Next-generation firewalls, or application-aware firewalls, have enjoyed well-deserved hype from network engineers...
and analysts, but the technology is still evolving. Many enterprises are also holding onto their old port and protocol firewalls, at least for now.
Network systems engineer Mike Wade, an early adopter of next-generation firewalls from Palo Alto Networks, has deployed application-aware firewalls at the perimeter of his network at Summa Health System, a chain of hospitals and medical centers in Ohio. The Palo Alto boxes sit outside the DMZ of his network. Yet Summa still has traditional, stateful firewalls, Cisco ASA 5500s, on the inside of the DMZ. The two firewalls are deployed back to back at his primary data center and his secondary "hot site" data center.
And each type of firewall serves different needs on both sides of the DMZ, Wade said. "The inside doesn't have the requirements that the outside has," he said. "The outside is under constant attack. The inside is limited to the traffic that is routed to it."
While the Palo Alto firewalls are scanning the applications that are hitting the data center, the Cisco ASAs are checking ports and protocols. The layered firewall approach is part of a security strategy that demarcates responsibilities, Wade said. He is in charge of the perimeter devices outside the DMZ, while a separate networking team manages the ASAs inside the DMZ.
"If someone is able to crack how I think and get my password or something else, they get through to the second firewall and have to deal with a completely separate type of personality [of the internal network manager] and a completely different device," Wade said. "The idea is to make it such a pain in the neck to get inside that [the attacker] will go away."
Although application-aware firewalls are getting all the hype these days, stateful port and protocol firewalls will continue to have a place in most networks, at least for the next several years.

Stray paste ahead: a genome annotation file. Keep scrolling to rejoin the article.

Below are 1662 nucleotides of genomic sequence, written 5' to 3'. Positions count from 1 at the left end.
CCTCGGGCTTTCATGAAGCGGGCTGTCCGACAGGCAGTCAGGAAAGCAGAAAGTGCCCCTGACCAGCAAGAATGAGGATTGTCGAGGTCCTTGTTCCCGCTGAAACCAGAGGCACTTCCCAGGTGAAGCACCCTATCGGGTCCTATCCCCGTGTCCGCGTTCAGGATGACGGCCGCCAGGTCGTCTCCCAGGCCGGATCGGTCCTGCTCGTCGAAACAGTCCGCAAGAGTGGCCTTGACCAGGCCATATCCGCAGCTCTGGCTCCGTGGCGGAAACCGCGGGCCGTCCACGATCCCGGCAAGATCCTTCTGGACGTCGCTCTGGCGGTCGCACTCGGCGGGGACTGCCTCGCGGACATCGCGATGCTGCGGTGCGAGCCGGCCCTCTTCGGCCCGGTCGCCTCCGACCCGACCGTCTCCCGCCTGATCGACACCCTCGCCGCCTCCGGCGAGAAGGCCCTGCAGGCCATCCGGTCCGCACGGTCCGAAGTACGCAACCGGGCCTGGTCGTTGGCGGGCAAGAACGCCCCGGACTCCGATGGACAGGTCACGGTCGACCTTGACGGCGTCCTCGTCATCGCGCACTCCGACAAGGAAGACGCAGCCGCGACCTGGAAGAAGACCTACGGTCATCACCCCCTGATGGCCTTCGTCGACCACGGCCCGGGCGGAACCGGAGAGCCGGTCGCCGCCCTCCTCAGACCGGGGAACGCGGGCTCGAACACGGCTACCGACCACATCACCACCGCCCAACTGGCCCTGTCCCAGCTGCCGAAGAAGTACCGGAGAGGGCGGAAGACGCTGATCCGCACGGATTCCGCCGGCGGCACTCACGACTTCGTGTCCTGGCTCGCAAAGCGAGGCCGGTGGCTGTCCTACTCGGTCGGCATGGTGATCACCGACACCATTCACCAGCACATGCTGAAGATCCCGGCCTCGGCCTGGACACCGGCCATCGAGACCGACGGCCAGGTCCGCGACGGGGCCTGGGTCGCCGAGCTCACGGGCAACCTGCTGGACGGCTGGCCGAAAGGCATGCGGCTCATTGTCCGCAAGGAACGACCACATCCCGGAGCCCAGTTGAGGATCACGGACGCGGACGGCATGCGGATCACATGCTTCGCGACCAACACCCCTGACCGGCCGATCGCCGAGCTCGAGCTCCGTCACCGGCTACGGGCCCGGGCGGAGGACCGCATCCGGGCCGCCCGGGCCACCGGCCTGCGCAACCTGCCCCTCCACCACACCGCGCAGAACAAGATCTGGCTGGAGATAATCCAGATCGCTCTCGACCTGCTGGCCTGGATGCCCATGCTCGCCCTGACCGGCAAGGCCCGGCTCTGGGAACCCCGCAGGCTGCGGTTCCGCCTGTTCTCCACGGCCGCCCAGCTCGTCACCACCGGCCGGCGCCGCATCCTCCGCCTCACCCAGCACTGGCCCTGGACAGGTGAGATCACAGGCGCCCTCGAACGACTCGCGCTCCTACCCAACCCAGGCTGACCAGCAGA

Stateful firewalls caught at a crossroads of network evolution
For much of the last 15 years, stateful firewalls have been the first line of defense in network security. They are the traffic cops that sniff ports and protocols and take action to allow or disallow traffic based on the hundreds or thousands of rules that network engineers have programmed into them.
But the changing nature of the Internet has left this old firewall architecture behind. Websites have become platforms running countless individual applications on them -- chat, video, file transfer, and even enterprise applications like Salesforce.com. These applications are all going over the Web, so traditional firewalls perceive them as HTTP or HTTPS and Port 80 or Port 443. Hackers target their attacks at these ports because the traffic that crosses them is mostly invisible to the firewall and looks like legitimate Web traffic.
This weakness in the traditional firewall has led to a cluttered network perimeter with multiple network security appliances and software. Network engineers deploy a variety of products to fill in the gaps, from intrusion detection and prevention systems (IDS/IPS) and antivirus appliances to Web filtering and content filtering products.
Next-generation firewalls move up the stack
The new breed of next-generation firewalls, or application-aware firewalls, look at the application layer of the OSI model rather than ports and protocols to allow or disallow access based on policies for application usage. Nearly every firewall vendor on the market (with the exception of Cisco) has some kind of next-generation firewall. The depth of understanding that these next-generation firewalls have of applications varies from vendor to vendor. Some recognize traffic as coming from Facebook, while others see deeper and can distinguish between Facebook video, Facebook chat or simple Facebook status updates.
The differences lie in the stage of each vendor's evolution. Palo Alto Networks has been doing application-aware firewalls from its inception. Competitors, like Sonicwall and Fortinet, have incorporated their existing IPS/IDS technology into their firewall platforms to give them application awareness. Mike Rothman, analyst and president of security research firm Securosis, said the IPS/IDS approach is just the first stage of the evolution toward an application-aware firewall. Eventually, vendors that take this approach will have to do a "brain transplant" on their firewall, fundamentally rewriting how the products function. In part this is because IDS/IPS products are driven by signatures for malicious applications and websites while next-generation firewalls approach application awareness by picking out specifically those sites and applications that are allowed and disallowing everything else.